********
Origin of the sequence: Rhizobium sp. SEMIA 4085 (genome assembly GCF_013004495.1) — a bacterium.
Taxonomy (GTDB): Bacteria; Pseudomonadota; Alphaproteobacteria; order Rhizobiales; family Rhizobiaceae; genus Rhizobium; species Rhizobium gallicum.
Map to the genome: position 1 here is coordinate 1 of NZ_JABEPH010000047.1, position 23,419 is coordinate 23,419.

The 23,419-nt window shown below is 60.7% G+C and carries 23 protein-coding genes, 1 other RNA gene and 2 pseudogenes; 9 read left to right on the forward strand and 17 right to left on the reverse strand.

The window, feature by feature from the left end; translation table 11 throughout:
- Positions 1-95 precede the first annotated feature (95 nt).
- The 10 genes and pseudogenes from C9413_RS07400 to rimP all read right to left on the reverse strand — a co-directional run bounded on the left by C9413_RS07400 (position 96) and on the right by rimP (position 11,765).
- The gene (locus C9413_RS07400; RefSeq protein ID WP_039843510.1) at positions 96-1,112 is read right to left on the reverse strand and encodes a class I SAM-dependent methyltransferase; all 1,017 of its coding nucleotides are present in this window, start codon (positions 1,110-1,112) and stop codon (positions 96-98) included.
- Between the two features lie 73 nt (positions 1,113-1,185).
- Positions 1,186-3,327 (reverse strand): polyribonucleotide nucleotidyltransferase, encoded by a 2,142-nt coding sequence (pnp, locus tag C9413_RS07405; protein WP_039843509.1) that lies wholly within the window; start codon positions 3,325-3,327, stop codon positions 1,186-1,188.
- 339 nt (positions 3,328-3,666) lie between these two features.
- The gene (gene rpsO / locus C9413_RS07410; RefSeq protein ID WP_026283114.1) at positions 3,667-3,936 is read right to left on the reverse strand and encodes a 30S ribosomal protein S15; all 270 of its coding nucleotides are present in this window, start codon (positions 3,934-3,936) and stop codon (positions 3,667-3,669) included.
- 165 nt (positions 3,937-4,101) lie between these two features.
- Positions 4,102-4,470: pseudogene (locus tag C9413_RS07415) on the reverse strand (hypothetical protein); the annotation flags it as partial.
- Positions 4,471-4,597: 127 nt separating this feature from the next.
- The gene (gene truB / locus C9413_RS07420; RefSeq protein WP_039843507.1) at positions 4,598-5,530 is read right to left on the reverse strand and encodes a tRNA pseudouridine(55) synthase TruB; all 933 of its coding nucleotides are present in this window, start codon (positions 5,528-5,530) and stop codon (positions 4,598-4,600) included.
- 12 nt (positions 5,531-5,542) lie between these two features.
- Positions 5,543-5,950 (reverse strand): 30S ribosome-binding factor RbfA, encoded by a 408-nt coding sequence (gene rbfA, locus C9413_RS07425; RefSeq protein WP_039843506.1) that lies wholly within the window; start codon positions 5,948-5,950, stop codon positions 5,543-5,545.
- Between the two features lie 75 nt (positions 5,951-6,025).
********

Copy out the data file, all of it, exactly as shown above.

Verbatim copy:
Origin of the sequence: Rhizobium sp. SEMIA 4085 (genome assembly GCF_013004495.1) — a bacterium.
Taxonomy (GTDB): Bacteria; Pseudomonadota; Alphaproteobacteria; order Rhizobiales; family Rhizobiaceae; genus Rhizobium; species Rhizobium gallicum.
Map to the genome: position 1 here is coordinate 1 of NZ_JABEPH010000047.1, position 23,419 is coordinate 23,419.

The 23,419-nt window shown below is 60.7% G+C and carries 23 protein-coding genes, 1 other RNA gene and 2 pseudogenes; 9 read left to right on the forward strand and 17 right to left on the reverse strand.

The window, feature by feature from the left end; translation table 11 throughout:
- Positions 1-95 precede the first annotated feature (95 nt).
- The 10 genes and pseudogenes from C9413_RS07400 to rimP all read right to left on the reverse strand — a co-directional run bounded on the left by C9413_RS07400 (position 96) and on the right by rimP (position 11,765).
- The gene (locus C9413_RS07400; RefSeq protein ID WP_039843510.1) at positions 96-1,112 is read right to left on the reverse strand and encodes a class I SAM-dependent methyltransferase; all 1,017 of its coding nucleotides are present in this window, start codon (positions 1,110-1,112) and stop codon (positions 96-98) included.
- Between the two features lie 73 nt (positions 1,113-1,185).
- Positions 1,186-3,327 (reverse strand): polyribonucleotide nucleotidyltransferase, encoded by a 2,142-nt coding sequence (pnp, locus tag C9413_RS07405; protein WP_039843509.1) that lies wholly within the window; start codon positions 3,325-3,327, stop codon positions 1,186-1,188.
- 339 nt (positions 3,328-3,666) lie between these two features.
- The gene (gene rpsO / locus C9413_RS07410; RefSeq protein ID WP_026283114.1) at positions 3,667-3,936 is read right to left on the reverse strand and encodes a 30S ribosomal protein S15; all 270 of its coding nucleotides are present in this window, start codon (positions 3,934-3,936) and stop codon (positions 3,667-3,669) included.
- 165 nt (positions 3,937-4,101) lie between these two features.
- Positions 4,102-4,470: pseudogene (locus tag C9413_RS07415) on the reverse strand (hypothetical protein); the annotation flags it as partial.
- Positions 4,471-4,597: 127 nt separating this feature from the next.
- The gene (gene truB / locus C9413_RS07420; RefSeq protein WP_039843507.1) at positions 4,598-5,530 is read right to left on the reverse strand and encodes a tRNA pseudouridine(55) synthase TruB; all 933 of its coding nucleotides are present in this window, start codon (positions 5,528-5,530) and stop codon (positions 4,598-4,600) included.
- 12 nt (positions 5,531-5,542) lie between these two features.
- Positions 5,543-5,950 (reverse strand): 30S ribosome-binding factor RbfA, encoded by a 408-nt coding sequence (gene rbfA, locus C9413_RS07425; RefSeq protein WP_039843506.1) that lies wholly within the window; start codon positions 5,948-5,950, stop codon positions 5,543-5,545.
- Between the two features lie 75 nt (positions 5,951-6,025).